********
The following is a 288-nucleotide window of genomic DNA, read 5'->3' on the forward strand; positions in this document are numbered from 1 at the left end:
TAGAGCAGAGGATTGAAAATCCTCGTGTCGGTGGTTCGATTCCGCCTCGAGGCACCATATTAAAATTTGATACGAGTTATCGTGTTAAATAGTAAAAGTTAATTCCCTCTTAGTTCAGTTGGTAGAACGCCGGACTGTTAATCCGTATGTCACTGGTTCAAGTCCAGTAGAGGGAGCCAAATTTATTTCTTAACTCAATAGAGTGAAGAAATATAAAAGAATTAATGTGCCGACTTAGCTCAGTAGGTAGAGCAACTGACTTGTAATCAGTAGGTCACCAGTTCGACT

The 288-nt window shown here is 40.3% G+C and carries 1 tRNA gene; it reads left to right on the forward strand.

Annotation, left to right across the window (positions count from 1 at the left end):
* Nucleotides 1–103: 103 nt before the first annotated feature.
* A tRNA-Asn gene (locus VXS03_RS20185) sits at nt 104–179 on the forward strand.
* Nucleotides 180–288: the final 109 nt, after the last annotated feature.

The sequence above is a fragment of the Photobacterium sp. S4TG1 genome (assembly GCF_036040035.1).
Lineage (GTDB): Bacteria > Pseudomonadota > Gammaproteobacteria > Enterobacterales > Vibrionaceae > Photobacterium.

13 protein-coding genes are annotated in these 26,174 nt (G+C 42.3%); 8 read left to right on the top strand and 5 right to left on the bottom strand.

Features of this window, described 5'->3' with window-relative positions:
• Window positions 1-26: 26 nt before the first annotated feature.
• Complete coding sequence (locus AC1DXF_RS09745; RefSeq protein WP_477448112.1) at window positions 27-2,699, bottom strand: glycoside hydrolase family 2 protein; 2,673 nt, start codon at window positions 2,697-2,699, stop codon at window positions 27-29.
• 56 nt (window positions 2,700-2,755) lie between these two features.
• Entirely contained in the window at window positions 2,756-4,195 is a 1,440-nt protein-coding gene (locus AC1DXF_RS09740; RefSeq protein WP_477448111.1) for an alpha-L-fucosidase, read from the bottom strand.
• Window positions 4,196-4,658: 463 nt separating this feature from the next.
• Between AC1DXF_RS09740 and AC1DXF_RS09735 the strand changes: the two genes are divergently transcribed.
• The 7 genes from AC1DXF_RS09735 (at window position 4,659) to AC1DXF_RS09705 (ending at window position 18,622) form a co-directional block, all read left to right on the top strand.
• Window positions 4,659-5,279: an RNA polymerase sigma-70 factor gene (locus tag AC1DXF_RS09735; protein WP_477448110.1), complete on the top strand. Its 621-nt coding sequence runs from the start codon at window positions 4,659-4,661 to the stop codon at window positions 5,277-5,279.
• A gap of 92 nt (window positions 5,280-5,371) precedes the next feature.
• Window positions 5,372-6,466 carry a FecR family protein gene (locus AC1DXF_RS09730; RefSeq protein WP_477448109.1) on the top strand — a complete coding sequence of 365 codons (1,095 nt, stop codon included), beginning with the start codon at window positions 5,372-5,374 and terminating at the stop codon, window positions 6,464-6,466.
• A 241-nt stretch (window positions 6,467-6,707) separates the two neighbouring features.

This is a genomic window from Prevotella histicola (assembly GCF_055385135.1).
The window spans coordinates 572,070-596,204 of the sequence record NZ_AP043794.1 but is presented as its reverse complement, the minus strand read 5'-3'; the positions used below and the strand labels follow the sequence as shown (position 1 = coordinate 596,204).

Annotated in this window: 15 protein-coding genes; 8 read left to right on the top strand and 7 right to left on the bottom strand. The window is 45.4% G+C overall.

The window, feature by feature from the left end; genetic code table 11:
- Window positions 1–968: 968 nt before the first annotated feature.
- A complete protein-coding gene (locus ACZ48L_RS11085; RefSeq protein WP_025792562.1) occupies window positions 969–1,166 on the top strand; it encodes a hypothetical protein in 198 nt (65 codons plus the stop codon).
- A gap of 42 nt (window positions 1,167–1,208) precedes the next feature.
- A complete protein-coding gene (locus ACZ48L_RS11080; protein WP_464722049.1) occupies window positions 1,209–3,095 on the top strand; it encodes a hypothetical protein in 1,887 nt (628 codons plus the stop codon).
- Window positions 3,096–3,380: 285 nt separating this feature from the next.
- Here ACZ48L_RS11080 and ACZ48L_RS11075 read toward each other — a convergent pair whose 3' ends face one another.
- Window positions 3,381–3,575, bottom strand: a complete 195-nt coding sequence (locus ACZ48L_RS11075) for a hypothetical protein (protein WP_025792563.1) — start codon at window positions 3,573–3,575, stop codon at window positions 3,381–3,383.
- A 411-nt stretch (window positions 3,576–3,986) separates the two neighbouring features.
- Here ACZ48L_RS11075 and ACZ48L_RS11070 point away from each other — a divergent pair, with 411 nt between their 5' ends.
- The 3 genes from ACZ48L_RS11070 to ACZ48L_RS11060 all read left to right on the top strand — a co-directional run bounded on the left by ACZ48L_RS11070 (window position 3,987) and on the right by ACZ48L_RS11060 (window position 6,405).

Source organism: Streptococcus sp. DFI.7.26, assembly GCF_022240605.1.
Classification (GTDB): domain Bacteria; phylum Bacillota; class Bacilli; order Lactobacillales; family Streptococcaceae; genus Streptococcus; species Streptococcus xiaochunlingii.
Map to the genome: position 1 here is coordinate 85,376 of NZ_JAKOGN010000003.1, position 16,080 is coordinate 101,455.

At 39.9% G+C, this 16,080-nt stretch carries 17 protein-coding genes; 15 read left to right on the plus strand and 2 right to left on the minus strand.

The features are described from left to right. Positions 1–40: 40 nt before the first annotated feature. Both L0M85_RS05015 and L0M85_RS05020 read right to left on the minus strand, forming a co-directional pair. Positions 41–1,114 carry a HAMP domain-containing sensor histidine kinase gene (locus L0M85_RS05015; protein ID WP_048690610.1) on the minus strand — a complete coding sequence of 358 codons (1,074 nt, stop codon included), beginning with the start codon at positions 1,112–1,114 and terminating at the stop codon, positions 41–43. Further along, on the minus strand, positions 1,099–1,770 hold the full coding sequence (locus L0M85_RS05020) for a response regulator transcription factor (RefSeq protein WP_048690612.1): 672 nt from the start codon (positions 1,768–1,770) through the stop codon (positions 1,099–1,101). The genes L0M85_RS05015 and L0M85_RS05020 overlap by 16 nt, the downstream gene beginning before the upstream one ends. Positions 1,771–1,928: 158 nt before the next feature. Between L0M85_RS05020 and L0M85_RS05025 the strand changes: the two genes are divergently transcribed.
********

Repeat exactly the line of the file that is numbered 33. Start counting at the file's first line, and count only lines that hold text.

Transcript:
- Window positions 3,381–3,575, bottom strand: a complete 195-nt coding sequence (locus ACZ48L_RS11075) for a hypothetical protein (protein WP_025792563.1) — start codon at window positions 3,573–3,575, stop codon at window positions 3,381–3,383.